that is deadlocked. You have two choices:
either the Democrats agree to deregulate
or everyone splits 3-3. We are largely in a
Q: And you were once chairman of the FEC.
A: Right. I got to the commission in 1988. I
spent my time there trying to make it more
efficient, trying to make it work, trying to
have it enforce the law, and in general, I
found my fellow commissioners agreed.
But a concern was, “I’m going to make sure
that whatever you do against my team also
gets done against your team.”
Q: Did your experience with the FEC
encourage you to establish your
nonprofit, Campaign Legal Center?
A: It was coming out of the FEC and
realizing that in most matters that came
before the commission, the entities were
the two political parties. There wasn’t
anyone from the outside representing the
voters. So I thought we needed an entity
to impart a broader public advocacy of the
values of our democracy.
The CLC has done a great job of
holding the legal line on disclosure. Again
and again, groups have been bringing
challenges to existing disclosure statutes,
and the CLC has had a very high win rate in
defending those statutes.
Q: You also lead Caplin & Drysdale’s
political law group.
A: I represent a whole range of clients
who have reform missions. And then
I represent a range of clients who are
looking at ways to involve more citizens to
increase knowledge of what’s happening
in politics and in Washington. I’m
surprised I am much busier now than I
was a decade ago. It sounds trite, but
I genuinely wake up and come to the
office excited. I had breakfast with two
younger people just this morning who
have a whole new idea of how to get their
generation involved in politics through a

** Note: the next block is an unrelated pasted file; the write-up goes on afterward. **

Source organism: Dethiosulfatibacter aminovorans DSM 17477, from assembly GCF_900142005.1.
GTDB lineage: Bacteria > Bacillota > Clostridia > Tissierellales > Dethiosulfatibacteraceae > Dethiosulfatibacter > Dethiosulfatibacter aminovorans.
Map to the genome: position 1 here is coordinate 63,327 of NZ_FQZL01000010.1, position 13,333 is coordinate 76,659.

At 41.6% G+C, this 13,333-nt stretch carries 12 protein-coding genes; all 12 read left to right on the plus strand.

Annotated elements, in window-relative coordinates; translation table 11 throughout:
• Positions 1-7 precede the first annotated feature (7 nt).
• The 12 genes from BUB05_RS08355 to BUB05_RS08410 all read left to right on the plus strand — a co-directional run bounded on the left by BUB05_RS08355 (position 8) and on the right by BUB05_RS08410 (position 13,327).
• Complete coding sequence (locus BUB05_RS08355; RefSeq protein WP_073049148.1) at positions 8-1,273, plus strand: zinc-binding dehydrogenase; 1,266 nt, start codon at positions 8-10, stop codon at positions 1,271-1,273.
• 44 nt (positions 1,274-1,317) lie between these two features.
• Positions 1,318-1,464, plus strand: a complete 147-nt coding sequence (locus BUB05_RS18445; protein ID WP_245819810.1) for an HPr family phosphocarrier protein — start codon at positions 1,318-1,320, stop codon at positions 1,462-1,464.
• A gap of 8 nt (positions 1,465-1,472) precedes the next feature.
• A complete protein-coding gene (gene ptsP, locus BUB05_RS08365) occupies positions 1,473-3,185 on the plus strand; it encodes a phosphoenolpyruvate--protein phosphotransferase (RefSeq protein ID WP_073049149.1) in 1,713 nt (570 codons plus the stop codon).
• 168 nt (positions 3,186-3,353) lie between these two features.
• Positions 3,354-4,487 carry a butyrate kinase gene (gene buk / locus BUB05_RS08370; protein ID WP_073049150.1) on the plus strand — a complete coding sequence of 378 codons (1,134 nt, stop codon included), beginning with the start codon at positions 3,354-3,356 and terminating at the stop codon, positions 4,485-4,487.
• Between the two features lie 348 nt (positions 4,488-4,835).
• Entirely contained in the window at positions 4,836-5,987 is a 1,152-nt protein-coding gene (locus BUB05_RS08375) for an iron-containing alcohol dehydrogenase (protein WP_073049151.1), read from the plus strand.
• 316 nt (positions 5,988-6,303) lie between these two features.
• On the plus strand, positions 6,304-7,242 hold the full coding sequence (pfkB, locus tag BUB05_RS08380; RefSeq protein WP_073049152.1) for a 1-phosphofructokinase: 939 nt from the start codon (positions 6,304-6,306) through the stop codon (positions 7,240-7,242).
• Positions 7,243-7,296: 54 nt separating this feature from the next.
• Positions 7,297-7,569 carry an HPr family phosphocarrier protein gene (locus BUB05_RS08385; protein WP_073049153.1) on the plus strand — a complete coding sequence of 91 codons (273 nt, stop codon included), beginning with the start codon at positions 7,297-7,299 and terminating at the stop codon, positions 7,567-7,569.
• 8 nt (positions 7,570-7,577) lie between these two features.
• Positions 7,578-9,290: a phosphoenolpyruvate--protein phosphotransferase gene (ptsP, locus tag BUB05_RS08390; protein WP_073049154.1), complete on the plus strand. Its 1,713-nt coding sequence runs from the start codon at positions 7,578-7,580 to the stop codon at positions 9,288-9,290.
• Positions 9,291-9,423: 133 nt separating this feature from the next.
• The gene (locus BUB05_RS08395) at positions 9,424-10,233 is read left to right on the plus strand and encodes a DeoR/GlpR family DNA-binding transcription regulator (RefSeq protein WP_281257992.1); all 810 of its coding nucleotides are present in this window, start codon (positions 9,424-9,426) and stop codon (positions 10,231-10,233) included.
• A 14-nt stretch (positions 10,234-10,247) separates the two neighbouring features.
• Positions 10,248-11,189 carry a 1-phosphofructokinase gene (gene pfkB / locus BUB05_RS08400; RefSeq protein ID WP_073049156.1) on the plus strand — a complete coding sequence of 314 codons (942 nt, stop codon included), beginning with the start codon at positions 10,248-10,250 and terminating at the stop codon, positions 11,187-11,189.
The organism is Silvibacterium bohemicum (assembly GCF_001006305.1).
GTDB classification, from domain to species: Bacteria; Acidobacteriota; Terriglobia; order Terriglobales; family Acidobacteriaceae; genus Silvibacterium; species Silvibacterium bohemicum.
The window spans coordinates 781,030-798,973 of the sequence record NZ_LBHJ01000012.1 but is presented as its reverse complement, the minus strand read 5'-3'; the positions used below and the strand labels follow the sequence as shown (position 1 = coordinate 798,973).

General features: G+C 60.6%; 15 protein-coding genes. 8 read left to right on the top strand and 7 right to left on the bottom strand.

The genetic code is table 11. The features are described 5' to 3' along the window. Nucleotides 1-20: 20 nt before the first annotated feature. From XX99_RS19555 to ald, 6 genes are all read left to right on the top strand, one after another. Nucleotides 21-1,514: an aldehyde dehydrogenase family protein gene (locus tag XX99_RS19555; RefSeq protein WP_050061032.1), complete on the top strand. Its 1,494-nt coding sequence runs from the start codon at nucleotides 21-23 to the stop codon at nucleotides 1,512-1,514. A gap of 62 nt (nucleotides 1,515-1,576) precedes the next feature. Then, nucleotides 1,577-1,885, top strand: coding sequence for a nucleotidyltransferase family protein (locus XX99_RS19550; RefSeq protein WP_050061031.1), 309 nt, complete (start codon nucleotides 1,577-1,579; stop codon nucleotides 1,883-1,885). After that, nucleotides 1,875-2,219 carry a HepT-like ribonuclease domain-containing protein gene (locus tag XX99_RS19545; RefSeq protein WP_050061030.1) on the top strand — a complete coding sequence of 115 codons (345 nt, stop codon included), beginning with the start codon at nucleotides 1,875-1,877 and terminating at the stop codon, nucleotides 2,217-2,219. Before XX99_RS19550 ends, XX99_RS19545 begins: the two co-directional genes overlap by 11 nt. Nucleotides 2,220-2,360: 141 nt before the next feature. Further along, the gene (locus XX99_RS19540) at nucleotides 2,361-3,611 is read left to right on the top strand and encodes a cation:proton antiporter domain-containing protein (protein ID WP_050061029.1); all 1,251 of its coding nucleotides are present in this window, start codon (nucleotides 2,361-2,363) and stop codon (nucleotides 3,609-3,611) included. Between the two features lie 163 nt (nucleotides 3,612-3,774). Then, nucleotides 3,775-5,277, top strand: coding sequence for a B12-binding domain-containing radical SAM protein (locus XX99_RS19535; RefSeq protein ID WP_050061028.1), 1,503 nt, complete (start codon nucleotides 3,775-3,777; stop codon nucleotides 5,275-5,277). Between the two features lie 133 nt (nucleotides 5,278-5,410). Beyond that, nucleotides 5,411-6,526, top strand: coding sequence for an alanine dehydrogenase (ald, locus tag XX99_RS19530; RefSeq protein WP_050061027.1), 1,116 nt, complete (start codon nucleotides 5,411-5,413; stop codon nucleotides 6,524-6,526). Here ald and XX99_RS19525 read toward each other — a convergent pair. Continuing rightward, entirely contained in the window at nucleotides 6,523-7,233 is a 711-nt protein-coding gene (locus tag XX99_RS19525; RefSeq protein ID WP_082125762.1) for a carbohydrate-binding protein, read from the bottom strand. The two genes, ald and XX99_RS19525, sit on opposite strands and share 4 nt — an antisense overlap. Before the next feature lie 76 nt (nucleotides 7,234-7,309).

prism I had never thought of.
Q: Can you tell me about it?
A: [Laughs] Absolutely not.
Running into people who have ideas and
a commitment to making the country better
is great. If only I had more time to read.
Q: What’s the last great book you read?
A: The Hare with Amber Eyes. It’s about a
family that was once rivals to the Rothschilds
in Europe, who have completely disappeared.
It’s a fascinating book because it
tells whatever place we’re in, whichever
empire, whichever political system—it’s
Look at Russia before the revolution; at
the dissolution of the Austro-Hungarian
Empire. What you come to realize is that
what appears to be a solid political body
can disappear in remarkably quick order.
That is a lesson for Americans.
I am reminded of the Benjamin Franklin
line, whether true or not, when asked
upon coming out of the Constitutional
Convention: “What have you given us,
Dr. Franklin?” His response: “A republic,
Madam, if you can keep it.”
Trevor Potter (far left), Stephen Colbert and Jon Stewart on the set of The Colbert Report, which aired its final episode in December 2014. “It’s a great
loss for the country. I really mean that,” Potter says of the show’s end. KRISTOPHER LONG
PO T TER CONTINUED FROM PAGE 7